On Friday, Justin Bieber told his fans on Instagram that he had to cancel upcoming dates for his world tour due to health reasons. The health issue, he said during his Instagram Live, was a diagnosis of Ramsay Hunt syndrome, a complication of the shingles virus that causes facial paralysis. Ramsay Hunt is caused by the varicella-zoster virus, the same virus that causes shingles, which in turn is caused by the same virus that causes chickenpox. If you contracted chickenpox as a child, the virus remains dormant in your system, putting you at risk of developing shingles later in life. “I’m just not physically able to do that [the shows]’ Bieber said on Instagram Live. “That’s pretty serious, as you can see.”
Bieber’s health disclosure sparked a flurry of explainers across the internet, with many news outlets explaining what Ramsay Hunt syndrome is, what its symptoms are and how to treat it. It also prompted anti-vaccination activists to speculate wildly, based on very limited evidence that Bieber contracted the virus when he received the Covid-19 vaccine.
More from Rolling Stone
“Everybody does it Justin Bieber is not vaccination hurt. The denial goes way too deep,” reads a tweet with more than 3,400 shares. Many also linked Bieber’s illness to the fact that his wife, Hailey Bieber, developed a blood clot that traveled to her brain and required surgery back in March. (Hailey spoke about it shortly after, claiming the blood clot was a perfect storm of several factors, including taking birth control pills — a known risk factor for clots — on a transcontinental flight and, more recently, Covid.)
TikTok has also become a petri dish for such conspiracy-sponsoring content. “Both Hailey (clot) and Justin Bieber have SEs [side effects]’ one user wrote in the caption to her video, along with an emoji of a syringe. “GUYS WAKE THE DAMN UP.” Many of these videos are under the hashtag #ramsayhuntsyndrome on TikTok, which currently has 34 million views, although they have received comparatively few views and are not at the top of search results.
To be clear, there is no evidence that Bieber’s diagnosis is an adverse effect of the Covid vaccine, in large part because there is no evidence he was vaccinated to begin with. Although he does demand that visitors to his concerts be vaccinatedHe did not say directly whether he was vaccinated against Covid himself. He announced last February that he had tested positive for Covid and it’s plausible this may have triggered his recent health problems, says Dr. Katrine Wallace, aka Dr. Kat, an epidemiologist debunking anti-vaccination and health misinformation on TikTok.
“Any Stress on the immune system can cause a resurgence of the virus dormant in the nerves,” says Wallace. “It may be Covid. It can be any viral infection.” She says she’s also spoken to people who have experienced significant life stressors, such as divorce or moving house, and subsequently contracted shingles.
According to Gerald A. Evans, MD, chair of the Department of Infectious Diseases at Queen’s University and Kingston Health Sciences Centre, many anti-vaccinationists probably confuse Ramsay Hunt with Bell’s palsy, another condition that affects the motor nerves of the face and has multiple causes , including Lyme disease. There have been a handful of reports that the Covid vaccine can cause Bell’s palsy, he says, although this is extremely rare. However, Bell’s palsy differs from Ramsay Hunt in that Ramsay Hunt is caused by the varicella zoster virus and is characterized by blisters and a rash in the ear, which Bell’s palsy is not.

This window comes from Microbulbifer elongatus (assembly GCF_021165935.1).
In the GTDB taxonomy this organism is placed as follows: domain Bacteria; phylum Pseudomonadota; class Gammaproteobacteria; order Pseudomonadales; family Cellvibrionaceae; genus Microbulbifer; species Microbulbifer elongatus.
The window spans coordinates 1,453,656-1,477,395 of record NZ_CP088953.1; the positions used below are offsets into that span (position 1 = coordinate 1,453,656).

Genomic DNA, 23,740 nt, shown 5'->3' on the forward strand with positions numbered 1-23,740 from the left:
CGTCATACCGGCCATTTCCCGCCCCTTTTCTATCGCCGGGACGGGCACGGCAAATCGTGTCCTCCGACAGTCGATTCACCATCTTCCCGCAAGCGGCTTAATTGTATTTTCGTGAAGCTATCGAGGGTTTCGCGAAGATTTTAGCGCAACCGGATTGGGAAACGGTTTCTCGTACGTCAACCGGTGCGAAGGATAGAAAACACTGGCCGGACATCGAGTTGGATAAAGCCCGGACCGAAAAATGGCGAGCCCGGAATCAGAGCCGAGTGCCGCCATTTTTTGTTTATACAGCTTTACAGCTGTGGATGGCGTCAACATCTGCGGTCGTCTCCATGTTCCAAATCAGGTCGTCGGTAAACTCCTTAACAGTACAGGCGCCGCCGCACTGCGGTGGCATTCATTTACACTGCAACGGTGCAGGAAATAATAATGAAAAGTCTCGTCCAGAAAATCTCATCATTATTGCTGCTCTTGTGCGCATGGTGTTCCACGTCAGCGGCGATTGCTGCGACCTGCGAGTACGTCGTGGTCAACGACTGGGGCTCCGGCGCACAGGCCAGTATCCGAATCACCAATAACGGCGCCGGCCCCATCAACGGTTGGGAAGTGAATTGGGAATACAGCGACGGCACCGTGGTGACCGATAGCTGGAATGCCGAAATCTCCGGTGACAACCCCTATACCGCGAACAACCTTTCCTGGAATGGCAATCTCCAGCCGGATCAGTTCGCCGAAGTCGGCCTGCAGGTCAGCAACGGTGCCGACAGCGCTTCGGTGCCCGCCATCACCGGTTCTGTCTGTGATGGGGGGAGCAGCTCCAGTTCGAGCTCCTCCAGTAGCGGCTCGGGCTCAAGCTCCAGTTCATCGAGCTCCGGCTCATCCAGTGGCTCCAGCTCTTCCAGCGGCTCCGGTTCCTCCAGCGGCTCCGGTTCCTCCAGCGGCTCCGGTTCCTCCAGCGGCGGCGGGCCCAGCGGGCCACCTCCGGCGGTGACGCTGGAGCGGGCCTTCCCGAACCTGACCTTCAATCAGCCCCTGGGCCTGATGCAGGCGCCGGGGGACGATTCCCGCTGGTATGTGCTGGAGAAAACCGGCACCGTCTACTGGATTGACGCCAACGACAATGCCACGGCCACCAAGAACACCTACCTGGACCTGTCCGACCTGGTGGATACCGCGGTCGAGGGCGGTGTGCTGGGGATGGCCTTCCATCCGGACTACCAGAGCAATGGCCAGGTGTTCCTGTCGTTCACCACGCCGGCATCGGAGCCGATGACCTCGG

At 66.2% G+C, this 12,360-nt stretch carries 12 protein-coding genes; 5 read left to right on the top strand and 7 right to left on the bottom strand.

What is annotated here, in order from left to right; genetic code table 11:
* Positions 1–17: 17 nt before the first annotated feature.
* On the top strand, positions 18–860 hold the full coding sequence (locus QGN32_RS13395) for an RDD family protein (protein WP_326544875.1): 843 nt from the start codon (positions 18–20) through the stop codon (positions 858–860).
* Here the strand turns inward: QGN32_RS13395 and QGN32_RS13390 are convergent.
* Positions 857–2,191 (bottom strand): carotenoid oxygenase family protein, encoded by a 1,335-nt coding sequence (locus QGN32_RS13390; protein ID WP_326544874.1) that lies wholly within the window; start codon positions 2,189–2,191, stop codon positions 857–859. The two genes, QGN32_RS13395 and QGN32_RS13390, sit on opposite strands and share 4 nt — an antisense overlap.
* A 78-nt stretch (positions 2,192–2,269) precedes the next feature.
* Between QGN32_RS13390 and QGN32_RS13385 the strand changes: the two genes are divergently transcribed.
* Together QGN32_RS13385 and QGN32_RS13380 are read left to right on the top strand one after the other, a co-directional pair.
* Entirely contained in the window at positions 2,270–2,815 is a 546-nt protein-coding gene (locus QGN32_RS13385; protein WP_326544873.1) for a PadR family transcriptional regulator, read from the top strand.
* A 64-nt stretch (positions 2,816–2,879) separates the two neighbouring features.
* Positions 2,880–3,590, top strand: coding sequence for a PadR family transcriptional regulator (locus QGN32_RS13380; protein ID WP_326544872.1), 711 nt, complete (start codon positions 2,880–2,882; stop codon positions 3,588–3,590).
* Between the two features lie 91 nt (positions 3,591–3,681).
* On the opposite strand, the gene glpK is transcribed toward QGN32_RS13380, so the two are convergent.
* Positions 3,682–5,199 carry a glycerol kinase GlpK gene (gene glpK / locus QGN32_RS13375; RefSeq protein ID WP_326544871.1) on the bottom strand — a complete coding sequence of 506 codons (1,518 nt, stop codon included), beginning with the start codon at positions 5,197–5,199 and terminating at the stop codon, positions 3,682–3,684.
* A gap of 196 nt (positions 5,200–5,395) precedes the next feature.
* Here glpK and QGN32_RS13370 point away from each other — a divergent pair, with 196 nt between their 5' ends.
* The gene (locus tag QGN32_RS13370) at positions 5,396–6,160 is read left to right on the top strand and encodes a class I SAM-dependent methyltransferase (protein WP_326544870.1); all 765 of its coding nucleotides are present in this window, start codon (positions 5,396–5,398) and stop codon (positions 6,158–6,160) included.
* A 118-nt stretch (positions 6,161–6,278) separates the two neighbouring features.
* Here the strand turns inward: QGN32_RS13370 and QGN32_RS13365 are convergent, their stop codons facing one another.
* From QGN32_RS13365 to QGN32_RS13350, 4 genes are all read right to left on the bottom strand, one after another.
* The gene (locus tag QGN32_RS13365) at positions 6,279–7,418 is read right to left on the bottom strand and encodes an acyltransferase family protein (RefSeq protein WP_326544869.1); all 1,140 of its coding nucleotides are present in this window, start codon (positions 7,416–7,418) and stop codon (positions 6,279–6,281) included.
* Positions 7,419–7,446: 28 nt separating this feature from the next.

“It’s very unlikely,” Evans says, that Bieber’s Ramsay Hunt Syndrome was caused by a vaccine. “Everyone has to stop speculating,” he says. “You are not his doctor.”
Many reports have shared small studies suggesting receipt of the vaccine was linked to Ramsay Hunt to support this argument. However, the most shared paper is a case study from Hong Kong based on a 37-year-old man who developed Ramsay Hunt after receiving the vaccine – hardly representative of a larger phenomenon. Another review published last year examined the link between Covid-19 and the virus that causes shingles, based on 54 reported cases; it stated that it “could not determine [a] clear link,” but hinted that there could be a “possible link” between the vaccine and the virus, although that deserves a much broader review.
“The current evidence is insufficient to establish a definitive link between shingles (VZV reactivation) and the Covid-19 vaccine,” Wallace says, noting that a person does not automatically develop shingles from a Covid-19 virus. can get vaccine; the virus must already be dormant in their systems. “While there is an association, it is a rare side effect and the benefits of vaccination outweigh the potential risks.”
At the end of the day, Bieber’s case might be more of an argument to the vaccines than against them. There are widely available vaccines for chickenpox and shingles, with the former being 90 percent effective in preventing chickenpox. The widespread speculation as to whether his particular health issue is related to vaccinations isn’t specific to him either, as similar baseless rumors spread following the deaths of fellow celebrities Bob Saget and DMX last year.
“People need to feel like they’re in control in this spiraling situation,” Wallace says of the recent onslaught of vaccine-related misinformation. “Science is difficult and cumbersome. It’s easy to think that all problems reside in a vaccine because you can simply choose not to. So people keep coming up with new and bizarre theories.”
The best of Rolling Stone
Click here to read the full article.